The NAPLAN results for students in Year 7 and 9 will be released next week and the national results have shown that the extended remote learning has not been as damaging to students Literacy and Numeracy development as we may have expected. St B’s continues to have a fine reputation for continuing the learning through Lockdowns and I thank the students, parents and teachers who have all played a role in this. There is a summary response from the Catholic Education Commission below.

I wish all students and families peace and patience until we can see those smiling faces again.


Gerard Raven

Student Wellbeing

STRIVE FOR HEALTH & HAPPINESS -  A friendly reminder that students have access to the 'Strive for Health & Happiness' Google Classroom which has a wealth of resources for navigating through the tough days. Our Student Wellbeing Team are regularly contributing and updating information to provide you with a range of tools to assist you. Check out the Trick Shot Competition Mr McDonald added!  ?⚾️?

Please remember that the Student Wellbeing Team and your TA are always here if and when you need them.

Dr Delany Awards

Jake Brennan, Year 7 for his leadership and inclusivity when facilitating the WRAP game in Maths.

Yr 8 PE

We also commend Miss McGennisken's Yr 8 PE class on the wonderful way they applied themselves to the girls v boys football match. They were awesome!

Outdoor Education and Environmental Studies

Our Outdoor Ed students had a amazing time at Falls Creek. They now have a deeper understanding of public and private land management and the role they have in keeping the Alpine National Park pristine.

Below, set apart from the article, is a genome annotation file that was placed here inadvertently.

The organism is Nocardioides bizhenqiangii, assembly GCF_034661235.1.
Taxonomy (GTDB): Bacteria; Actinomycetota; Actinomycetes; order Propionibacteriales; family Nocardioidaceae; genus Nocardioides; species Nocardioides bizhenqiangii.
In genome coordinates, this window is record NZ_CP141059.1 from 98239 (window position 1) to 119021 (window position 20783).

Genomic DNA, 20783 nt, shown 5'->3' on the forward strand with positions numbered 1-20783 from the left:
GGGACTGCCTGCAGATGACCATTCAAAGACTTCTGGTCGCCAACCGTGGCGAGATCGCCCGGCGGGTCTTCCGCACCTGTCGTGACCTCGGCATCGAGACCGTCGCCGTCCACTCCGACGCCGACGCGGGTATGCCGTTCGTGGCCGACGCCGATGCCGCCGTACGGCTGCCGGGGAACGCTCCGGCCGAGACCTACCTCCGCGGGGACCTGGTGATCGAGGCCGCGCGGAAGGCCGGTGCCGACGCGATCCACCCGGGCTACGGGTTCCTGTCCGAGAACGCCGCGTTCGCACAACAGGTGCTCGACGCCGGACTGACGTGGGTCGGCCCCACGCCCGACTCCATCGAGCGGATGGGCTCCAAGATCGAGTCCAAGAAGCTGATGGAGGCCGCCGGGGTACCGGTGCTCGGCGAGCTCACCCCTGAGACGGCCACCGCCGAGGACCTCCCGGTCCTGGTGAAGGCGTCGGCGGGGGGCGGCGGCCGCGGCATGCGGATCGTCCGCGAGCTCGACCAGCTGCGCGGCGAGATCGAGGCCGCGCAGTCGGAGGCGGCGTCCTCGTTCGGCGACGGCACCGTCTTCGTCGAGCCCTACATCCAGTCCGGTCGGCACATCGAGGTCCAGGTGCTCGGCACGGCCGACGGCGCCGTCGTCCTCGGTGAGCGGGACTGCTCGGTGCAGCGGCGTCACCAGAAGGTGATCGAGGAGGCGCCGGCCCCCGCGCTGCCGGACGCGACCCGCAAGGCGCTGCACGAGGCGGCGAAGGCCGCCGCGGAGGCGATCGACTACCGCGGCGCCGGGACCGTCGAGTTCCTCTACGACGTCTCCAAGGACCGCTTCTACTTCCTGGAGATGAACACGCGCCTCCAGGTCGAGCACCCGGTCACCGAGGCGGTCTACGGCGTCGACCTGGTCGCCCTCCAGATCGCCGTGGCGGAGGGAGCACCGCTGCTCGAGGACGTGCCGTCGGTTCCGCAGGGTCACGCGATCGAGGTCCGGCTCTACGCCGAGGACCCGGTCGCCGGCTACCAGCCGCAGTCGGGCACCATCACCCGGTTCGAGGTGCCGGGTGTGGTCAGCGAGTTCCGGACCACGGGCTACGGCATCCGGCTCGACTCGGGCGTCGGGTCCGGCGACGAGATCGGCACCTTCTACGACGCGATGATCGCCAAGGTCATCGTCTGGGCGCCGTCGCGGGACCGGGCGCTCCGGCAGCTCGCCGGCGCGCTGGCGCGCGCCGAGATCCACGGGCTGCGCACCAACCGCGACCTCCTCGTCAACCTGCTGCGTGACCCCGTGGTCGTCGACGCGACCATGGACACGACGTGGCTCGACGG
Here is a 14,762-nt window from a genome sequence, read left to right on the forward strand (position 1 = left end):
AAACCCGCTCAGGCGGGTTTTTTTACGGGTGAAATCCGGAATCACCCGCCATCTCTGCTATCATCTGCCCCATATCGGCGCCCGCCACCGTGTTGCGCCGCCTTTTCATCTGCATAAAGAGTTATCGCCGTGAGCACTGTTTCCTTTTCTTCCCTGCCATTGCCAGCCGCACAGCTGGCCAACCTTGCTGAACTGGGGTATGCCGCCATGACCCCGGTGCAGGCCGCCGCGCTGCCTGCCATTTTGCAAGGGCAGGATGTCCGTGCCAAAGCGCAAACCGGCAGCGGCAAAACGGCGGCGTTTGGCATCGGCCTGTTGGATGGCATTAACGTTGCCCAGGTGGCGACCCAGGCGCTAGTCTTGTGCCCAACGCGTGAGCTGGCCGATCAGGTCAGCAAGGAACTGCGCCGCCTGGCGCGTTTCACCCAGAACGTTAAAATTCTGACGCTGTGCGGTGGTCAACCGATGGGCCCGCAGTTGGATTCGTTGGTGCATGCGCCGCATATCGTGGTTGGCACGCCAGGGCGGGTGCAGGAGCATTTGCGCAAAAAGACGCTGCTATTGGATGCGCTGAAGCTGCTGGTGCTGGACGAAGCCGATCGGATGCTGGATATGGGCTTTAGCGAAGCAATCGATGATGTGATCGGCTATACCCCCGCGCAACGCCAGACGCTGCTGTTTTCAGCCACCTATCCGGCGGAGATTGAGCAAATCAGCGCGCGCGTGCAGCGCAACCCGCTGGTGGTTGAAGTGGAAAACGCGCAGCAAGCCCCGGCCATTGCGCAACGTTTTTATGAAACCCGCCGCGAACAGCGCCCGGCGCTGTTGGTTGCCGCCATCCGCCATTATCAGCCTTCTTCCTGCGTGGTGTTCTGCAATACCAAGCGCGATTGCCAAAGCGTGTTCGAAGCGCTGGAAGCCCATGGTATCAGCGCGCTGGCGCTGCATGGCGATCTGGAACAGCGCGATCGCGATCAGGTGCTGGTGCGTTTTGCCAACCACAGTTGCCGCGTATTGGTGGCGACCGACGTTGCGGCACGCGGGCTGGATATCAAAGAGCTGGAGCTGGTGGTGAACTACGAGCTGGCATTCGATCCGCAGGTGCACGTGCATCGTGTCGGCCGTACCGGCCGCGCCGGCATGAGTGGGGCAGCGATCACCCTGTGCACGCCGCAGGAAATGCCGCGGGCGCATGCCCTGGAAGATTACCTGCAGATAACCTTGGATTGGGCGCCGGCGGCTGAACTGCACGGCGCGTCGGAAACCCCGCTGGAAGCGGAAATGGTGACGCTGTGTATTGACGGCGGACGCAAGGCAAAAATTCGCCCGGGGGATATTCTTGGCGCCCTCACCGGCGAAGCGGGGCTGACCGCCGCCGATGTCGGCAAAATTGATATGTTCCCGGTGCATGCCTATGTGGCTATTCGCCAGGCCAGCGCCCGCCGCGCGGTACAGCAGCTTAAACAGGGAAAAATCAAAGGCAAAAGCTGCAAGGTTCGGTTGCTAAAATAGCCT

These experiences are meaningful to the students and give them more understanding and depth when responding to key knowledge and key skills when responding to examination questions. 

Science Week!

Welcome to Science Week 2021! This year’s theme is “Food: Different By Design”.

Each morning a science snippet around this theme will be presented to students in Homeroom. In our junior science classes, we will also be running a few special activities to celebrate the week.

⚡️Science Week snippet #1Geophysicists are turning peanut butter into diamond gemstones! Today’s snippet involves an unusual use for peanut butter. In his lab at the Bayerisches Geoinstitut in Germany, researcher Dan Frost simulates conditions found in the Earth’s lower mantle. At about 2,900km below the surface, the lower mantle experiences temperatures nearing 4,000 degrees Celsius and pressures that are 1.3 million times higher than the air we breathe. Whilst simulating these conditions Frost and his team stumbled upon some innovative ways to manufacture diamonds. Diamonds are composed of simple carbon atoms arranged into a crystal. As all foodstuffs (and for that matter, all living things) contain carbon, the researchers have successfully made diamonds out of a favourite sandwich filling, peanut butter.

However, the process is difficult and rather slow – a 2-3mm ‘peanut butter’ diamond takes several weeks to form. By tinkering with the ingredients that go into the diamond-making process, the researchers are hopeful that they’ll be able to make better superconductors as well as super-strong diamonds for industrial applications. Wow!